(338b) Effect of Polydispersity in Grafts and Matrix on the Morphology of Polymer Grafted Nanoparticle Filled Polymer Nanocomposites

Authors: 
Martin, T. B., Clarkson University
Jayaraman, A., University of Colorado, Boulder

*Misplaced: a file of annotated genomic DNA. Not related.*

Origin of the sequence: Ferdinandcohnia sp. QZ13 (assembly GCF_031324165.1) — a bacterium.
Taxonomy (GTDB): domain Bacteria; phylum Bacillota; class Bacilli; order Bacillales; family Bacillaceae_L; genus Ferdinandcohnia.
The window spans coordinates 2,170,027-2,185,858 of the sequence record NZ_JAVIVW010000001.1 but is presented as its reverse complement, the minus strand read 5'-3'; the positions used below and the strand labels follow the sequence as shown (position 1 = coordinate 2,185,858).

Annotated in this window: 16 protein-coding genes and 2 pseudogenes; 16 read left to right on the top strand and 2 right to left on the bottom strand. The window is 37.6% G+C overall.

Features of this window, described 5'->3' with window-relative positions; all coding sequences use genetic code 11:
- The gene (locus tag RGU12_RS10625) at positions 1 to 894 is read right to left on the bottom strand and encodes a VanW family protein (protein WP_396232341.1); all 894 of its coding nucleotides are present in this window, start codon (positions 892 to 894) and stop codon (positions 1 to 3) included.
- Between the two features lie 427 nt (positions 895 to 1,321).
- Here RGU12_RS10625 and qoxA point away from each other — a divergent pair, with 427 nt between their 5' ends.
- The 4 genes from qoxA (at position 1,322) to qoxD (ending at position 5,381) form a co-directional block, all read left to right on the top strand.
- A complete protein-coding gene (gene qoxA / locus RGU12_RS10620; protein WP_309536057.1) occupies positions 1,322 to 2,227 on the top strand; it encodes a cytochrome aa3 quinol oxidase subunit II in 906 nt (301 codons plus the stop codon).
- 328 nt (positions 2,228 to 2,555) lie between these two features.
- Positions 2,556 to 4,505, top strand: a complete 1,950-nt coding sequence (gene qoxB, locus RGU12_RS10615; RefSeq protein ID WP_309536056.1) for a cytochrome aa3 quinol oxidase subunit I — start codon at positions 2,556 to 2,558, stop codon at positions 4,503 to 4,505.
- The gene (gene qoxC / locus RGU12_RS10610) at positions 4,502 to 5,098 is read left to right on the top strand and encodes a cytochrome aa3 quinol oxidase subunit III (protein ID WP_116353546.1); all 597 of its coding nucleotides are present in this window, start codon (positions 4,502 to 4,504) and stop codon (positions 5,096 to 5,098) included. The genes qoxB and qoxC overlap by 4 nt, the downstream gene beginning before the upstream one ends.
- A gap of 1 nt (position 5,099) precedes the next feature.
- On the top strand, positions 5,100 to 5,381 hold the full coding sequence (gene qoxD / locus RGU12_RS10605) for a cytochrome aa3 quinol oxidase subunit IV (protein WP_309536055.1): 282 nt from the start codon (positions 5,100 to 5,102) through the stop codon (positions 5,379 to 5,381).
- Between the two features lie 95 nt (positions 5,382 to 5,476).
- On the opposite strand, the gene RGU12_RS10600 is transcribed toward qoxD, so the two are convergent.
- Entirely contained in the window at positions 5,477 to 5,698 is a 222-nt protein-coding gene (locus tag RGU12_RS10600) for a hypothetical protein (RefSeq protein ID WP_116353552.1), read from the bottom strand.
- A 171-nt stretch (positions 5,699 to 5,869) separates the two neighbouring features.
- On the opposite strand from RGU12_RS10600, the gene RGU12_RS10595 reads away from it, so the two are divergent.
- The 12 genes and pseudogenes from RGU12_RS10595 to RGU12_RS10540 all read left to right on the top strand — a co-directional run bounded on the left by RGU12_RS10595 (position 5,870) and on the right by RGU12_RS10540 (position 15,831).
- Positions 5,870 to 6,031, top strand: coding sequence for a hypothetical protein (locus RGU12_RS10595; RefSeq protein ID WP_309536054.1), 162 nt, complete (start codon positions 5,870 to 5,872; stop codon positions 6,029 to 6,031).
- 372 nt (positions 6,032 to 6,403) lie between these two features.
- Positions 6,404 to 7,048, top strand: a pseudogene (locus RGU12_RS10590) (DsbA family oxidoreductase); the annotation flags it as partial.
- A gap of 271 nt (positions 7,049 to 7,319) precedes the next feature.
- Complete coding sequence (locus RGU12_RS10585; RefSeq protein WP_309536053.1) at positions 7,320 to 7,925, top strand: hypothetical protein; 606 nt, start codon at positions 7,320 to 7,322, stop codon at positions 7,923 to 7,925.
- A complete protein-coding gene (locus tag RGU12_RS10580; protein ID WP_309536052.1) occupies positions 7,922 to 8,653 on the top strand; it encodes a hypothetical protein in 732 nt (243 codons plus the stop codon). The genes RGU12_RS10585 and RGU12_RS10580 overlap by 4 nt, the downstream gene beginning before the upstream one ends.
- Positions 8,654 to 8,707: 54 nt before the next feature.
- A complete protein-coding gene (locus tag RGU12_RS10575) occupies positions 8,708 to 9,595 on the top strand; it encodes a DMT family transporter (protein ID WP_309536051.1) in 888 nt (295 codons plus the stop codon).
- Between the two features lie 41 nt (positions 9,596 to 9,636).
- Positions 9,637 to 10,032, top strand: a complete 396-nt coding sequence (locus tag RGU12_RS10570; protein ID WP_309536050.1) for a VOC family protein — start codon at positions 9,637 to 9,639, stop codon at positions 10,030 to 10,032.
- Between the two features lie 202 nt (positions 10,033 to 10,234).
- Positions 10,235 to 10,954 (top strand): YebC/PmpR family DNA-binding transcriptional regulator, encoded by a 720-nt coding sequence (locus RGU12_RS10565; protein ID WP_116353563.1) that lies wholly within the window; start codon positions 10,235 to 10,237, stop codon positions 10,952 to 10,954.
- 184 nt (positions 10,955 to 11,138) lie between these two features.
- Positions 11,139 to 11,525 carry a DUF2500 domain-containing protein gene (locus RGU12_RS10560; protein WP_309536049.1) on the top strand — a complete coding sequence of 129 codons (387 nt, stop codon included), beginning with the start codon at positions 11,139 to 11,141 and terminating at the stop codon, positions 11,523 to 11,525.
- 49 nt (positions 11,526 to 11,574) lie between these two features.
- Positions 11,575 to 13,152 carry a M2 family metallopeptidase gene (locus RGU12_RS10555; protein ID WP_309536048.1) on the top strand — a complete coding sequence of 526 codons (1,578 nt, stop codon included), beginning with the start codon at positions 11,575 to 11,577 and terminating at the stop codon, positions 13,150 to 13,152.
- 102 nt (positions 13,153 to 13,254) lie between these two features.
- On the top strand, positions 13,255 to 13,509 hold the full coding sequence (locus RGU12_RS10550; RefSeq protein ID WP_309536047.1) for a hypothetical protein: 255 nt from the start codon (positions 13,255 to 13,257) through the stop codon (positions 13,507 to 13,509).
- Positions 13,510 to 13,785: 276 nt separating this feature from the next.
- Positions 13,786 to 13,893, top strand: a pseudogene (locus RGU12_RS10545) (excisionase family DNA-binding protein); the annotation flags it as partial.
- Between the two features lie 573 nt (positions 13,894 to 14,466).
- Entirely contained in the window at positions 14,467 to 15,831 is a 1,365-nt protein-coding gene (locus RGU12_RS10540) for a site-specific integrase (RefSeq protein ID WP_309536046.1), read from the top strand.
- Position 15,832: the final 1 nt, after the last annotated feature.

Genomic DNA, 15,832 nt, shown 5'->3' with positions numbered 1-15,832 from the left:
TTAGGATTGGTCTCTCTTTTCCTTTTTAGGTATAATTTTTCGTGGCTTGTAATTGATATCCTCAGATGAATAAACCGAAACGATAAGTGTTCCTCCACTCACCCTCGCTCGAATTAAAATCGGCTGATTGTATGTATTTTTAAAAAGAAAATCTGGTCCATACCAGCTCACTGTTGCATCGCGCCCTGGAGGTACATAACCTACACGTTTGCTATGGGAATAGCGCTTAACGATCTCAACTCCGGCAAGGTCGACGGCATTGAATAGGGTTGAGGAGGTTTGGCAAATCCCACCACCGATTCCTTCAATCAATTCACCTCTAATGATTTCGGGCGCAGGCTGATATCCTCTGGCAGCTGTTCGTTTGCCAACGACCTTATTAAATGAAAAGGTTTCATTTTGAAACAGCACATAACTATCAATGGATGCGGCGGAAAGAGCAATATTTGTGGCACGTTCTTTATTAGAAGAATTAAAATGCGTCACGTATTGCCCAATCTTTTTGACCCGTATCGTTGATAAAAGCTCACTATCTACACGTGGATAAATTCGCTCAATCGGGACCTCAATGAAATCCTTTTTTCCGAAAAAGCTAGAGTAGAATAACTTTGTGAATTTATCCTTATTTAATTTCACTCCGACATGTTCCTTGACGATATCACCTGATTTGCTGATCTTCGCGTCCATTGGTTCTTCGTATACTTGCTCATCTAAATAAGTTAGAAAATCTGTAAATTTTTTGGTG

Polymer nanocomposites are a class of materials that consist of a polymer matrix embedded with nanoscale fillers or additives that enhance the inherent properties of the matrix polymer. To engineer polymer nanocomposites for specific applications with target macroscopic properties (e.g. photovoltaics, photonics, automobile parts) it is important to have design rules that relate molecular features to equilibrium morphology of the composite. In this poster we will present our recent theory and simulation work on composites containing polymer grafted nanoparticles in a chemically identical polymer matrix, showing how polydispersity in graft and matrix polymers affects morphology of the polymer nanocomposite. Polydisperse grafted polymers stabilize the dispersed morphology of homopolymer grafted nanoparticles in a chemically identical homopolymer matrix, due to improved wetting of the polydisperse grafted layer by the monodisperse matrix. In the case of polydisperse matrix polymers, modeled as a mixture of short and long chains, the short matrix chains preferentially wet the monodisperse grafted layer (at high grafting density) more than the long matrix chains. Despite the preferential wetting by the short than long chains, matrix length bidispersity does not significantly change the overall wetting of the grafted layer, and as a result does not alter the tendency for dispersion/aggregation of the grafted particles. Furthermore, graft length bidispersity is better than matrix length bidispersity for stabilizing dispersions of polymer grafted nanoparticles in a chemically identical polymer matrix.
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